Queens College collaboration with Google offers students tech career building skills

A group of Queens College students from the Computer Science Summer Institute Extension (CSSI-Extension) program made their final presentations.
Photo by Andy Poon
By Carlotta Mohamed

The science of today is the technology of tomorrow, and Queens College students are building their skills and gaining valuable insight to help them succeed in college and in the tech world in a first-time collaboration with Google.

At Queens College located at 65-30 Kissena Blvd. in Flushing, 26 new freshman, including many young women, who were competitively selected to spend three works in Google’s Computer Science Summer Institute Extension program, presented their final presentations last week.

The 15-day course, which began July 23 and ended Aug. 15, taught students not only software and programming fundamentals as a community, but also how to interact with Google engineers and computer science executives from Bloomberg L.P. and Magistek, Inc., a software training and consulting firm.

“I am very pleased to join with Google to offer students this rich opportunity,” said Felix Matos Rodriguez, president of Queens College. “Of the current summer cohort, 37 percent are female and 33 percent are from minority groups underrepresented in the computer science profession. That is no accident. We are strongly committed to increasing the diversity of talent in the field.”

Students were taught relevant soft skills for academic and real world application. The curriculum, which provides students with the knowledge and tools to tackle CS problems, culminated in a team project–the development of an app– and presentation. Students were also given the opportunity to hear from computer science faculty researchers and meet recent QC grads working in computer science as well as current students doing tech-focused internships.

Bibi Hassan, one of the student participants and a recent graduate of Bayside High School, said the soft skills workshop was very helpful.

“They have definitely given me insight on what aspects of my work in coding I should improve on, such as working within a group and building a portfolio,” said Hassan. “The CSSI program made me realize that getting good grades is a good thing, but to get a great job after graduating, I will need to do a lot more. Now I can set out the steps I need to follow throughout the next four years, starting as a freshman, to put me ahead of the game.”

Eva Fernandez, assistant vice provost and director of the Center for Teaching and Learning at Queens College, said research on student success in higher education shows that the immersive experience builds on confidence and enables students to become more self-directed and motivated learners by helping them see they are a part of a larger community at practice.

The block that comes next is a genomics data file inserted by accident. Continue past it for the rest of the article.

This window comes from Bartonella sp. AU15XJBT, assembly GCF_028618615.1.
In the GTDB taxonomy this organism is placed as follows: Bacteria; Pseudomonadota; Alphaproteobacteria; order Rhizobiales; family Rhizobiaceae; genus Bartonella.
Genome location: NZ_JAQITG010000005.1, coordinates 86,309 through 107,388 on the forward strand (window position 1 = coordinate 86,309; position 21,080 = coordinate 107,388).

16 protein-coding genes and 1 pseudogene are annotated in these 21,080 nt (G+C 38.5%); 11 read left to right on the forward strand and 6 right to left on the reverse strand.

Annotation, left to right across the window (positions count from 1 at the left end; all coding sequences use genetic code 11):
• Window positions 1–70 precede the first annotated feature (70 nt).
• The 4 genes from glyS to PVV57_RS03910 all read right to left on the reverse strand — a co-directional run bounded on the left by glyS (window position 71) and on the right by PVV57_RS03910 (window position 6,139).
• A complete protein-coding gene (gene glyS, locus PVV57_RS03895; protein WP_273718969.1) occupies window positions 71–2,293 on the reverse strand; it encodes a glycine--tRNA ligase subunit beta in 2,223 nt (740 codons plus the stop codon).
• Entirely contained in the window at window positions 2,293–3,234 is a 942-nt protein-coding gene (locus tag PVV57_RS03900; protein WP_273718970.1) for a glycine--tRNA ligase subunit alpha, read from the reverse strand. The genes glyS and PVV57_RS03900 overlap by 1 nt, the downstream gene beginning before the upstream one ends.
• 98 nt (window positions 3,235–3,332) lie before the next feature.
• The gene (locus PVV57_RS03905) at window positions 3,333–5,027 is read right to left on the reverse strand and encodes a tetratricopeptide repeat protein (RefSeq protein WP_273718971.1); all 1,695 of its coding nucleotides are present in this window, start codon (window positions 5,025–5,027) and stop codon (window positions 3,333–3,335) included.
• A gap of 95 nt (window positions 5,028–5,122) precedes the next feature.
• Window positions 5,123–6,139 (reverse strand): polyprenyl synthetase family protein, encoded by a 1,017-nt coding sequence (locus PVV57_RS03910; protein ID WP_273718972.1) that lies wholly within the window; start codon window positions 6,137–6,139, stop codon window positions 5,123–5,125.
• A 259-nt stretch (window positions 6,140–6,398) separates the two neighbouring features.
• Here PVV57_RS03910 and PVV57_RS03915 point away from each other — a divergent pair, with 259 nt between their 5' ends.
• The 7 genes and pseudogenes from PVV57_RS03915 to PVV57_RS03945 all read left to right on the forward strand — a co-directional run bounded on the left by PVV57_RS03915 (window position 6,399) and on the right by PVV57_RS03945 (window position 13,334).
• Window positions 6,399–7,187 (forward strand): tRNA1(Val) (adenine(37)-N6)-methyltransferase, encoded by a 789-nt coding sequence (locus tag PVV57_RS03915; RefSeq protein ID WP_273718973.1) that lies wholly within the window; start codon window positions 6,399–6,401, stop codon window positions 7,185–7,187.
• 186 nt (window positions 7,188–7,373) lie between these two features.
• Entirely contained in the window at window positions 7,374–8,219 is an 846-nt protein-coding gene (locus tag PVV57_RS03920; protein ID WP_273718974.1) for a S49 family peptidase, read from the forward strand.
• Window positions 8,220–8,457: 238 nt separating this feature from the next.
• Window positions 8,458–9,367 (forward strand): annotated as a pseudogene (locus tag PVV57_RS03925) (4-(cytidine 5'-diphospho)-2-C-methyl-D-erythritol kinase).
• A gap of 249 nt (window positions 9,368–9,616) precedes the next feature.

According to Hassan, she was nervous on her first day because she pictured the stereotypical Com Sci classroom environment much like her high school, where the majority of the class were male and practically professional coders.

“I was surprised to find there’s a good ratio between the sexes and over 50 percent of the class are beginners in coding.”

Hassan said she will “most definitely major in CS” but is unsure of her career plans at this early stage.

“This program should directly influence interest in computer science, as well as enrollment and retention in CS, particularly for students underrepresented in this major,” said Fernandez, who is also an associate professor in the Department of Linguistics & Communication Disorders at Queens College.

Fernandez said that when the student participants become alumni of the program, they join a nationwide community of students who have participated in a version of CSSI at their campuses or Google.

“Google will stay in touch with our CSSI Extension participants — and so will we through our Center for Career Engagement and Internships — to engage them in other opportunities related to careers in the tech sector: internships, scholarships, grants, career fairs, and other such resources,” said Fernandez.

The CSSI-Extension is inspired by Google’s longstanding CSSI program, which takes place at its offices throughout the United States. In contrast, the extension program is independently run by university faculty on their college campuses in partnership with Google, according to Queens College.

Incoming freshman Joceline Garcia, who graduated from a technical high school where the main focus was aviation, said she was not aware of all the other possible fields of study like computer science and its different aspects.

“Now that I have experienced it, it has allowed me to widen my horizons beyond aviation and think of a possible career as a software engineer,” said Garcia. “This program helped me solidify my decision to major in computer science.”

Reach reporter Carlotta Mohamed by e-mail at cmohamed@cnglocal.com or by phone at (718) 260–4526.

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